The Republicans, according to this analysis, got the better of the budget negotiations:
HR1 was originally to seek spending cuts of $32 billion until Tea Party conservatives insisted on more than $ 60 billion. House Speaker John Boehner won more cuts than he originally sought and got the Senate to agree to votes to defund the health care reform law and groups like the nation’s largest abortion provider Planned Parenthood – once votes Senate Majority leader Harry Reid said he’d never allow to come to the floor.Back on February 3, Reid called $32 billion in cuts “extreme” and “draconian.”
At a news conference New York Sen. Chuck Schumer, D-N.Y., agreed, “I happen to think some of their cuts are extreme and go overboard. But every week they keep upping the ante and proposing extreme cuts.”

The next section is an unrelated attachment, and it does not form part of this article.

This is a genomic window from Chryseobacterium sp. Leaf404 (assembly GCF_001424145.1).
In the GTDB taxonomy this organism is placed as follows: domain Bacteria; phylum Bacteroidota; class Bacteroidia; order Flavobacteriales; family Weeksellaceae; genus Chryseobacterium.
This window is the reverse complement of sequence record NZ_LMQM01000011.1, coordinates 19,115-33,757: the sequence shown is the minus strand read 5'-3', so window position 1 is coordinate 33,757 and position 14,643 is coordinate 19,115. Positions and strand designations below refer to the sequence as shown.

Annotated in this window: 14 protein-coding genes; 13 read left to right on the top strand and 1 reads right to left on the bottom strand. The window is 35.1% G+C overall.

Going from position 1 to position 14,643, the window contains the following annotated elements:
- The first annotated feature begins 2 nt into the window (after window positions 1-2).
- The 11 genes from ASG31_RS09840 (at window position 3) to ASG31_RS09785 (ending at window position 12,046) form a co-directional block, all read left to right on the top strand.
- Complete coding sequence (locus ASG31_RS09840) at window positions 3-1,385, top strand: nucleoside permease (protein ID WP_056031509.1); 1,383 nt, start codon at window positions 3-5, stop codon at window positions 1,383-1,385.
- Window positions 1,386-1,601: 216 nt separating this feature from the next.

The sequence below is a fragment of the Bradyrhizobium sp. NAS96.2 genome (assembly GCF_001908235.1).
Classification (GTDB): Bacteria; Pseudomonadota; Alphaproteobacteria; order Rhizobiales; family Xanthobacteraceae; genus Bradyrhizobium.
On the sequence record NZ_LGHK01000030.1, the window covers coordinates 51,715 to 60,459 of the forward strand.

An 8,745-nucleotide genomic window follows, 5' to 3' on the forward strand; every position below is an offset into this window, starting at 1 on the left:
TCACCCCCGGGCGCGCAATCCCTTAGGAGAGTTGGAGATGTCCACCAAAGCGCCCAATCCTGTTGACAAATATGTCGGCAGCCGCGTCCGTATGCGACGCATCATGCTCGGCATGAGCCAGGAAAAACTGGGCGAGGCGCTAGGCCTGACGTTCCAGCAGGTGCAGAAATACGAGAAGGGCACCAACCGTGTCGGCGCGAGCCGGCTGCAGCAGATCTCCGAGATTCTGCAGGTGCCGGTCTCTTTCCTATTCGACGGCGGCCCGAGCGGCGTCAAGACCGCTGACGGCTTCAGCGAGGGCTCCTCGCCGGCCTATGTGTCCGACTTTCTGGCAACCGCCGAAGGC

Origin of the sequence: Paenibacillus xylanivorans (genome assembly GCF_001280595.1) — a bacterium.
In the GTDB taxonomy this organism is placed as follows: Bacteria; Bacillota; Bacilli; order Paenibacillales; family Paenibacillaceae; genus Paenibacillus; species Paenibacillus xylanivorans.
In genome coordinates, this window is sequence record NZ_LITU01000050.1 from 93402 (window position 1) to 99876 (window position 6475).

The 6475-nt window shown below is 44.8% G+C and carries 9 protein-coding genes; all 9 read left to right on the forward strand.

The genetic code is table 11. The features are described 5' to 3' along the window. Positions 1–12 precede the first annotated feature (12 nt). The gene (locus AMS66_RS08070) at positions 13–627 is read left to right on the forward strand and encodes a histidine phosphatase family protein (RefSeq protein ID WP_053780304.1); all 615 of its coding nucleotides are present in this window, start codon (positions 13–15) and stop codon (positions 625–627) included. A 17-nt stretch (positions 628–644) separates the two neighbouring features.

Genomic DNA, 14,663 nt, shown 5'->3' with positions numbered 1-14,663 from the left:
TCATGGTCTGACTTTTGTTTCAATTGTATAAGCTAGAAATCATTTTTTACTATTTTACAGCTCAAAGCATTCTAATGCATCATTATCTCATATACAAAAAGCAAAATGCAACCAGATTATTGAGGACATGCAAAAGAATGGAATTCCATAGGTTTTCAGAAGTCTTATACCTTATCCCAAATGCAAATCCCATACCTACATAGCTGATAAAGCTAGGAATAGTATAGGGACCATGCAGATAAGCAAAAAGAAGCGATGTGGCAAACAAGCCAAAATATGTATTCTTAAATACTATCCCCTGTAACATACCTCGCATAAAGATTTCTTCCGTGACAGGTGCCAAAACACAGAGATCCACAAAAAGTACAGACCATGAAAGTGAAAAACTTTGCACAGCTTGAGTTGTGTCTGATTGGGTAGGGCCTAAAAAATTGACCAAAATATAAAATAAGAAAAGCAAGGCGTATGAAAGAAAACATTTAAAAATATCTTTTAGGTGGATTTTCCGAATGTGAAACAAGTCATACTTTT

Over the next decade the cuts are expected to save hundreds of billions of dollars.
The deal mandates a host of studies and audits of Obama administration policies. It also blocks additional funds for the IRS sought by the Obama administration and bans federal funding of abortion in Washington, D.C.The history of offers on this bill goes something like this. Democrats first offered no cuts, then $4 billion, then $6.5 billion, then $33 billion, then settled at $38.5 billion.
Boehner made numerous adjustments to his offer in recent days too, but started at $32 billion, then with a Tea Party push went to $62 billion, then dropped to $40 billion, then $38.5 billion.
Democrats claimed they met Republicans halfway after the $10 billion in cuts that already passed this year were approved. They settled late Friday night at three and a half times more.
Boehner came in $8.5 billion higher than the halfway point between his high offer of $61 billion in cuts and the Democrats opening bid of zero cuts.